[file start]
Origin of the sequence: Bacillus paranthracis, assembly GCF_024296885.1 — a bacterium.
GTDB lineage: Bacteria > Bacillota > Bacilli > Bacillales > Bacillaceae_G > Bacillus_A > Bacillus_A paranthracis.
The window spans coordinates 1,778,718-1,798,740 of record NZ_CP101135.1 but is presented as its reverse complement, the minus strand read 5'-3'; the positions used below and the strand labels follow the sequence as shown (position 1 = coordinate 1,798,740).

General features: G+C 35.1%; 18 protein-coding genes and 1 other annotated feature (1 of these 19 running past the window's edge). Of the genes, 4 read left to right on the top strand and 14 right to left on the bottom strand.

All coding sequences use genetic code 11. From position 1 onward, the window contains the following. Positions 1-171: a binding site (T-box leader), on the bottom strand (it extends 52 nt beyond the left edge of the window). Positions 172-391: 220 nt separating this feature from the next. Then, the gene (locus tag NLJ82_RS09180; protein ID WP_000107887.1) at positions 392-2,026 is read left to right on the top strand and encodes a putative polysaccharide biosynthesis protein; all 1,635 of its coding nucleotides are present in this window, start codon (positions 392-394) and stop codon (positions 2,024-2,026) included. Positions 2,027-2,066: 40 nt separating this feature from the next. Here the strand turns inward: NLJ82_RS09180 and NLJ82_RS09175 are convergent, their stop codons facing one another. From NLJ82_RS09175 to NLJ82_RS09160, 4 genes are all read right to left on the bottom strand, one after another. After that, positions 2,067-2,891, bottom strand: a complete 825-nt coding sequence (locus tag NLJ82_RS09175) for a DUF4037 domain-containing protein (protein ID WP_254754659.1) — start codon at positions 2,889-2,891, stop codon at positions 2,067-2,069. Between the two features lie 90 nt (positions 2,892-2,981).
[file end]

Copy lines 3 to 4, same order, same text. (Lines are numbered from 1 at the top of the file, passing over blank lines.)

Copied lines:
The window spans coordinates 1,778,718-1,798,740 of record NZ_CP101135.1 but is presented as its reverse complement, the minus strand read 5'-3'; the positions used below and the strand labels follow the sequence as shown (position 1 = coordinate 1,798,740).

General features: G+C 35.1%; 18 protein-coding genes and 1 other annotated feature (1 of these 19 running past the window's edge). Of the genes, 4 read left to right on the top strand and 14 right to left on the bottom strand.